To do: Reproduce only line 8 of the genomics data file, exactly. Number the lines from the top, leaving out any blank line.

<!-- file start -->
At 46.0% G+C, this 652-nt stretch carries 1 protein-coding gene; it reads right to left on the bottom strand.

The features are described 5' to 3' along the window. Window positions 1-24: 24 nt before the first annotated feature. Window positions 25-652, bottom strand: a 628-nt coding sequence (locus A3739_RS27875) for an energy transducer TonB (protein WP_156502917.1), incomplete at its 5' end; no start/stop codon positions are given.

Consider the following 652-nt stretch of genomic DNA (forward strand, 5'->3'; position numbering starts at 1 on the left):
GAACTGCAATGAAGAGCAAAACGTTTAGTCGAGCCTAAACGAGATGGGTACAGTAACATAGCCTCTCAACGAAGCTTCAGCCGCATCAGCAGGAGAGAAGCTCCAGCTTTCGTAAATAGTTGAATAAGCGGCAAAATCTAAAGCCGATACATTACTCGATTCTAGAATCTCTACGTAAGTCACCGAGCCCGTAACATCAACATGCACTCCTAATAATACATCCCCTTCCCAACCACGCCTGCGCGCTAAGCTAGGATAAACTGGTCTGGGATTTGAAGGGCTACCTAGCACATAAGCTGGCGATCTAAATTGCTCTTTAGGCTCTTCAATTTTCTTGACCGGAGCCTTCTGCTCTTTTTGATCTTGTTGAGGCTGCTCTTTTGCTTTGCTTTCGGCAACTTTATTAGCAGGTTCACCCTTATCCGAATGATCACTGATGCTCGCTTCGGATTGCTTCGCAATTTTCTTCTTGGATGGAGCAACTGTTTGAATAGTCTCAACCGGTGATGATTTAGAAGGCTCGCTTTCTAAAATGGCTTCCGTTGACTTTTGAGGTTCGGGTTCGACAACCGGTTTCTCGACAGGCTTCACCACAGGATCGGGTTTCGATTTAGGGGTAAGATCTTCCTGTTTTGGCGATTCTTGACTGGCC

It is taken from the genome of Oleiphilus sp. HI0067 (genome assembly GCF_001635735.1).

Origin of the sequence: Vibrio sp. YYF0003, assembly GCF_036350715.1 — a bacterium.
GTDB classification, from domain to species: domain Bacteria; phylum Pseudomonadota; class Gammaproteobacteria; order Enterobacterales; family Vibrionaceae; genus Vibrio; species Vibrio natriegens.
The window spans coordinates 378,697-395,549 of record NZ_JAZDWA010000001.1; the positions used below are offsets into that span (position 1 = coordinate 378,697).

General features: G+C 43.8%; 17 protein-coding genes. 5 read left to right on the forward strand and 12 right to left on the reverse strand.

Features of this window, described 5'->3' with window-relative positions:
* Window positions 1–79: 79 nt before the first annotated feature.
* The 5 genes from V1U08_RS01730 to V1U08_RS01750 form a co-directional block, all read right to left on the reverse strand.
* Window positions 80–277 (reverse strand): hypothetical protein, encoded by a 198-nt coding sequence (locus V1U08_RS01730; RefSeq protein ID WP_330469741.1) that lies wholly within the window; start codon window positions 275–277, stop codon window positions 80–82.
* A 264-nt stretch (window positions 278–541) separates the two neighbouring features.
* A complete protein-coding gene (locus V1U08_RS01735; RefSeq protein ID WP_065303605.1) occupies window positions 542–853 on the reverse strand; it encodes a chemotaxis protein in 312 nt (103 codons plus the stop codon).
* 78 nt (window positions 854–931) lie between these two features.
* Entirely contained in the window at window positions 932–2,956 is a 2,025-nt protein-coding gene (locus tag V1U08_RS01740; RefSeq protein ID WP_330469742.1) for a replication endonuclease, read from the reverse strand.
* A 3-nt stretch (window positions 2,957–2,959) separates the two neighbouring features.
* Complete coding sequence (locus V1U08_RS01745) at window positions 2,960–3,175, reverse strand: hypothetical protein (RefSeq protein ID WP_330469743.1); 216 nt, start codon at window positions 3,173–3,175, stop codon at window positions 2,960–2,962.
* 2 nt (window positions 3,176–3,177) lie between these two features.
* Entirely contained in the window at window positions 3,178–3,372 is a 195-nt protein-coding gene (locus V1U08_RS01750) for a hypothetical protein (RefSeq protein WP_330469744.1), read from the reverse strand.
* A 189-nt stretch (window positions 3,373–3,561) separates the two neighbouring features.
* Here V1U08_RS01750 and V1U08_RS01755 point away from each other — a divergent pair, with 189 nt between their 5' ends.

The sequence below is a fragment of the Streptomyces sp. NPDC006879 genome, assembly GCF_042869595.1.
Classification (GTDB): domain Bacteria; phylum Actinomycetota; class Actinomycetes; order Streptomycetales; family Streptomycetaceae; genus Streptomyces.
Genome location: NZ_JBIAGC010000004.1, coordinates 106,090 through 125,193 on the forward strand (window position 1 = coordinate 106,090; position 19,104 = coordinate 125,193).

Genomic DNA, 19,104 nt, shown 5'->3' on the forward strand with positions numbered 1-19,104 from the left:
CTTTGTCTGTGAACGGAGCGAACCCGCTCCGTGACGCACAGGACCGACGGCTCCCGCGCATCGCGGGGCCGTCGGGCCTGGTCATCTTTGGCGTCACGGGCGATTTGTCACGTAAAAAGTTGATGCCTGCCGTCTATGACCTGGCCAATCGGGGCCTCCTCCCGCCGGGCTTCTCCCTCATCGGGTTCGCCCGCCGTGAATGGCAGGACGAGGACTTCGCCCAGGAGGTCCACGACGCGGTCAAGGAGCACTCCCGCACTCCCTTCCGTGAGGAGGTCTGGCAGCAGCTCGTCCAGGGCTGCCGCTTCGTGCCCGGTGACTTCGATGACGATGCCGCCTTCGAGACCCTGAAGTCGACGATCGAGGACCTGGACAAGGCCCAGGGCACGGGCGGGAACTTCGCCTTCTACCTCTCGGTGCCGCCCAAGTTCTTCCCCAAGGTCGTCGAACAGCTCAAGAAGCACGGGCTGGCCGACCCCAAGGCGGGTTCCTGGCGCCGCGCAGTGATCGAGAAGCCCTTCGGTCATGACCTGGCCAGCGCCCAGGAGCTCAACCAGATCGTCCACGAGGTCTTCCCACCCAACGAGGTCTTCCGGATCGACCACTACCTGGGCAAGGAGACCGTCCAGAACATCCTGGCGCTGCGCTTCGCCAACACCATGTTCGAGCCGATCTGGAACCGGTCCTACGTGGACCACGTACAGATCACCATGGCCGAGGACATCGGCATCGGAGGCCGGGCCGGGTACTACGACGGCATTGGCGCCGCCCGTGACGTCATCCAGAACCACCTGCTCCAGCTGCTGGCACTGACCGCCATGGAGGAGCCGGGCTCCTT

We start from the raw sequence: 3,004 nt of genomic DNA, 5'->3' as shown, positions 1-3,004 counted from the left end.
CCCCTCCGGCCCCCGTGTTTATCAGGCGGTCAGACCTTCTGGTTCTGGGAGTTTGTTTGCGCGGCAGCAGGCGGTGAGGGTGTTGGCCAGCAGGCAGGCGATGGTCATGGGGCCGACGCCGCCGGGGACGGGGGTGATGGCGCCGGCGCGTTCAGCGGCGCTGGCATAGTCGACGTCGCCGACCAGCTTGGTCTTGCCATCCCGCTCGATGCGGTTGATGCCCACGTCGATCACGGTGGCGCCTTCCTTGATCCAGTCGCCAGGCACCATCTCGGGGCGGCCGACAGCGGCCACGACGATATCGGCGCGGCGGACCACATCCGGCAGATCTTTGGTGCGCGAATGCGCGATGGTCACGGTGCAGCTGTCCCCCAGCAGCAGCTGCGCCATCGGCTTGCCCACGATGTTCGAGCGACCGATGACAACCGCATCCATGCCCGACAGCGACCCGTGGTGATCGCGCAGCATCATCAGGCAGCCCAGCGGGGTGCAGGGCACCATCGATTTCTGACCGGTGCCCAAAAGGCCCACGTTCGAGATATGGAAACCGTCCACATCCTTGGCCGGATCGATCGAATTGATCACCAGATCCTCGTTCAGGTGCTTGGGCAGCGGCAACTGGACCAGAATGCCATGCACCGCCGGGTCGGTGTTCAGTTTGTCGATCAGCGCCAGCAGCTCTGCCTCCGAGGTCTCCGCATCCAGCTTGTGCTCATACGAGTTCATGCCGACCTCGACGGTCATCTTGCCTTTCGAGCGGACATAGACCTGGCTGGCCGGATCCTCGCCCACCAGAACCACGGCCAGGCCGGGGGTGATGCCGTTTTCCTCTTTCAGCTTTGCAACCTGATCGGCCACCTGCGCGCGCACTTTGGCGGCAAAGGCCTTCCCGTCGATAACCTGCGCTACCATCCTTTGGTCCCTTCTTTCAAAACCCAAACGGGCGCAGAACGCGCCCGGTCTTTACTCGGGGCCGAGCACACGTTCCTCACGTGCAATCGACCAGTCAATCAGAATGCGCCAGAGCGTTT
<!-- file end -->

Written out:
The window spans coordinates 378,697-395,549 of record NZ_JAZDWA010000001.1; the positions used below are offsets into that span (position 1 = coordinate 378,697).